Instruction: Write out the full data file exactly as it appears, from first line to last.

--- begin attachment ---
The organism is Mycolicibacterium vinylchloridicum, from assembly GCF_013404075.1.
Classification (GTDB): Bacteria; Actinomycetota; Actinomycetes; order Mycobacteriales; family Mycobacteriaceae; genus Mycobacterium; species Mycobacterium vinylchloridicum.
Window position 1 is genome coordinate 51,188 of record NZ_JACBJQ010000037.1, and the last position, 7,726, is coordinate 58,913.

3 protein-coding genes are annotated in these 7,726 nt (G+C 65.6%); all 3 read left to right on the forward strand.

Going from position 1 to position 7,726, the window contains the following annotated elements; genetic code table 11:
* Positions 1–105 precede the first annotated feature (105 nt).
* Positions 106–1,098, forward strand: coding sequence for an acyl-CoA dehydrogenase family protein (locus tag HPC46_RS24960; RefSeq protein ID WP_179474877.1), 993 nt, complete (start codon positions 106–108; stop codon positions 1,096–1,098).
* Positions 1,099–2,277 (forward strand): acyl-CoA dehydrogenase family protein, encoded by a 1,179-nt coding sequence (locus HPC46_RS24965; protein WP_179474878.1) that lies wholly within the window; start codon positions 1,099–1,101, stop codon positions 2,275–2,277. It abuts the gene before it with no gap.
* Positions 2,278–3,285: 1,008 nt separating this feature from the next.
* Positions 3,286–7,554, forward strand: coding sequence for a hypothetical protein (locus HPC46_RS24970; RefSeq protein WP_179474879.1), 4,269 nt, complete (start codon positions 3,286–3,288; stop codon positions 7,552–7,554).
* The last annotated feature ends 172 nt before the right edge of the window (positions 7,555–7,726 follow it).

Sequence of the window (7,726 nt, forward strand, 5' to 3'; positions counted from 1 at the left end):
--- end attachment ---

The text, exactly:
The organism is Mycolicibacterium vinylchloridicum, from assembly GCF_013404075.1.
Classification (GTDB): Bacteria; Actinomycetota; Actinomycetes; order Mycobacteriales; family Mycobacteriaceae; genus Mycobacterium; species Mycobacterium vinylchloridicum.
Window position 1 is genome coordinate 51,188 of record NZ_JACBJQ010000037.1, and the last position, 7,726, is coordinate 58,913.

3 protein-coding genes are annotated in these 7,726 nt (G+C 65.6%); all 3 read left to right on the forward strand.

Going from position 1 to position 7,726, the window contains the following annotated elements; genetic code table 11:
* Positions 1–105 precede the first annotated feature (105 nt).
* Positions 106–1,098, forward strand: coding sequence for an acyl-CoA dehydrogenase family protein (locus tag HPC46_RS24960; RefSeq protein ID WP_179474877.1), 993 nt, complete (start codon positions 106–108; stop codon positions 1,096–1,098).
* Positions 1,099–2,277 (forward strand): acyl-CoA dehydrogenase family protein, encoded by a 1,179-nt coding sequence (locus HPC46_RS24965; protein WP_179474878.1) that lies wholly within the window; start codon positions 1,099–1,101, stop codon positions 2,275–2,277. It abuts the gene before it with no gap.
* Positions 2,278–3,285: 1,008 nt separating this feature from the next.
* Positions 3,286–7,554, forward strand: coding sequence for a hypothetical protein (locus HPC46_RS24970; RefSeq protein WP_179474879.1), 4,269 nt, complete (start codon positions 3,286–3,288; stop codon positions 7,552–7,554).
* The last annotated feature ends 172 nt before the right edge of the window (positions 7,555–7,726 follow it).

Sequence of the window (7,726 nt, forward strand, 5' to 3'; positions counted from 1 at the left end):